Freedom Mobile powers Shaw's Q1 growth, cable video subscriber base declines
Overall revenue for Calgary-based company up 8.8% year-over-year
Shaw Communications Inc. beat analyst estimates for profit and revenue in its fall quarter, powered by its Freedom Mobile wireless business.
Since acquiring Wind Mobile, Calgary-based Shaw has spent heavily to improve the capabilities of its wireless network, which operates in the more heavily populated portions of Ontario, Alberta and British Columbia.
Shaw's ability to offer the iPhone and other Apple products starting in late 2017 helped improve Freedom's hardware sales and revenue per user throughout 2018.
"Our efforts and focus over the quarter were aligned with our strategy, as we continue to move up-market and add higher-value customers," chief executive Brad Shaw told analysts on the company's first-quarter conference call.
Freedom's average billing per subscriber was up 12 per cent at $41.99, he said.
In addition, Freedom improved its retention of existing customers, with churn of its post-paid subscriber base falling to 1.28 per cent — a significant improvement but still high by industry standards.
Brad Shaw said his management team was also pleased with the performance of its wireline business, which he said "has made some important steps in the right direction."
Wireline profit margin was 46 per cent, "up significantly from Q1 last year as we focused on optimizing our consumer business" by removing costs where possible, he added.
A year ago, the company announced a major employee buyout program aimed primarily at its residential consumer business, as part of Shaw's plan to adapt to a new generation of network technology using the Comcast X1 platform.
Shaw president Jay Mehr said the new organizational structure was in place during the quarter "and we liked the results that we got" but said there were opportunities for improvement.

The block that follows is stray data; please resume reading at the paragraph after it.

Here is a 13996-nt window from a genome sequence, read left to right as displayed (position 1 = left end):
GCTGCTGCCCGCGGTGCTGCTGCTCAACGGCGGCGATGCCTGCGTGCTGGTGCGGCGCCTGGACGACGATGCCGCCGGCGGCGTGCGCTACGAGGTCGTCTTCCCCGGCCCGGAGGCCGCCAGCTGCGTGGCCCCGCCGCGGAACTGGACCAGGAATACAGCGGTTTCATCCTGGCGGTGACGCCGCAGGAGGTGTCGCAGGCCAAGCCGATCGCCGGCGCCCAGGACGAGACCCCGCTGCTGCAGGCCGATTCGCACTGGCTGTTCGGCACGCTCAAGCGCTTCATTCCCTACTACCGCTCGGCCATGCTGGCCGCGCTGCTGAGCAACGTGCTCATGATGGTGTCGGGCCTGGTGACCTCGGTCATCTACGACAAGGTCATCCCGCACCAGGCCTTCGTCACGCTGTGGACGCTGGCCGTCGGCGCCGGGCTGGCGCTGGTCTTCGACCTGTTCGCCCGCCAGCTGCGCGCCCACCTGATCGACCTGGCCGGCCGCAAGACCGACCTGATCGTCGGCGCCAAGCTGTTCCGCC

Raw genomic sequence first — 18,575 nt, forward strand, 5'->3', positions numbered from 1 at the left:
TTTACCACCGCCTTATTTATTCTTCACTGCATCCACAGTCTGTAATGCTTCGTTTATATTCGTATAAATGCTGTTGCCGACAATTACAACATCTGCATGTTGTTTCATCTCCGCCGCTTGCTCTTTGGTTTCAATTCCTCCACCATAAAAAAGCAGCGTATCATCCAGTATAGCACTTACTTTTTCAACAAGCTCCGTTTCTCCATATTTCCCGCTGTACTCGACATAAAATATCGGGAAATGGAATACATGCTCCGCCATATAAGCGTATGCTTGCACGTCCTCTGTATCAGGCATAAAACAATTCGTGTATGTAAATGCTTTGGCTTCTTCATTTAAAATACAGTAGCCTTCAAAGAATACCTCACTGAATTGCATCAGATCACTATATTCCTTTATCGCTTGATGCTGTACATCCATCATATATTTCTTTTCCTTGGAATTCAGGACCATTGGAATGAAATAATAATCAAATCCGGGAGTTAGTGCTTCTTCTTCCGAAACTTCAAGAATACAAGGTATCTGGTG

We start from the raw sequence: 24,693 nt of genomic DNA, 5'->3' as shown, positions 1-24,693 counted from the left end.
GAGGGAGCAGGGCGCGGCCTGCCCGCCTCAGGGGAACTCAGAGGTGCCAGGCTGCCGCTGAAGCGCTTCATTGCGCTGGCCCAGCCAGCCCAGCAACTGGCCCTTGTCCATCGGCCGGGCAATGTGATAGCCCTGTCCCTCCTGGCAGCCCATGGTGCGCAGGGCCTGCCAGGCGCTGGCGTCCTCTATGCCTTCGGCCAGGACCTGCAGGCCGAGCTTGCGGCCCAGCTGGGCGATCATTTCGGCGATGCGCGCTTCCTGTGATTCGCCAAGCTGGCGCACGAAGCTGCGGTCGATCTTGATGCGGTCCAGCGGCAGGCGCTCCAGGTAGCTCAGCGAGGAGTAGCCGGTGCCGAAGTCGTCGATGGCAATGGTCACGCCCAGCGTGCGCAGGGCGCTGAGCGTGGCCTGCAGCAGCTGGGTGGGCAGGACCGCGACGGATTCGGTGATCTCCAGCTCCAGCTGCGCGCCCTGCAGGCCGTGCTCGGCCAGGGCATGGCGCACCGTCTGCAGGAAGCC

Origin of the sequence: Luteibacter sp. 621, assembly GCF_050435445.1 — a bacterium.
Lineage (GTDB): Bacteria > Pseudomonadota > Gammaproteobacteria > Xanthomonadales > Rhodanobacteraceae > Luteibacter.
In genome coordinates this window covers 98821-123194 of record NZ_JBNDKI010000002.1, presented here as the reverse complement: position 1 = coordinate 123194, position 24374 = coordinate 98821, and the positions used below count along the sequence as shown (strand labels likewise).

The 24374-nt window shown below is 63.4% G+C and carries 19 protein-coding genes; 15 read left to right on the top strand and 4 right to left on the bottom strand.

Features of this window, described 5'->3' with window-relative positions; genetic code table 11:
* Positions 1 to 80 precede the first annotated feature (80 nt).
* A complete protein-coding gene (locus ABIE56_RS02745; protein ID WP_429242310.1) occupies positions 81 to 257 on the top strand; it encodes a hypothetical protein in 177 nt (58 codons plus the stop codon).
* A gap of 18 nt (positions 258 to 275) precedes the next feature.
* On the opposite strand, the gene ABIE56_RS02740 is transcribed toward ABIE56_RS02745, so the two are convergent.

66K new wireless subscribers
The company's overall revenue for the quarter ended Nov. 30 was up 8.8 per cent year-over-year, rising to $1.36 billion from $1.25 billion a year ago.
Analysts on average had expected a profit of 34 cents per share and $1.32 billion in total revenue, according to Thomson Reuters Eikon.
As of Nov. 30, when Shaw's 2019 first quarter ended, the company had nearly 1.47 million wireless subscribers — up 65,615 from the year-earlier quarter, but still a small fraction of what's held by any of Canada's three national carriers.
Shaw's wireless revenue rose 60 per cent from a year ago to $273 million, while business services revenue grew five per cent to $147 million.
Revenue from Shaw's core residential services was flat at $936 million as it lost video subscribers and home phone customers, but gained internet subscribers.
Mehr said that there will probably be a price increase for wireline broadband services in the spring.
Telus, which is Shaw's main rival for residential customers, announced on Jan. 2 that the regular price for its internet plans will be going up on Feb. 25.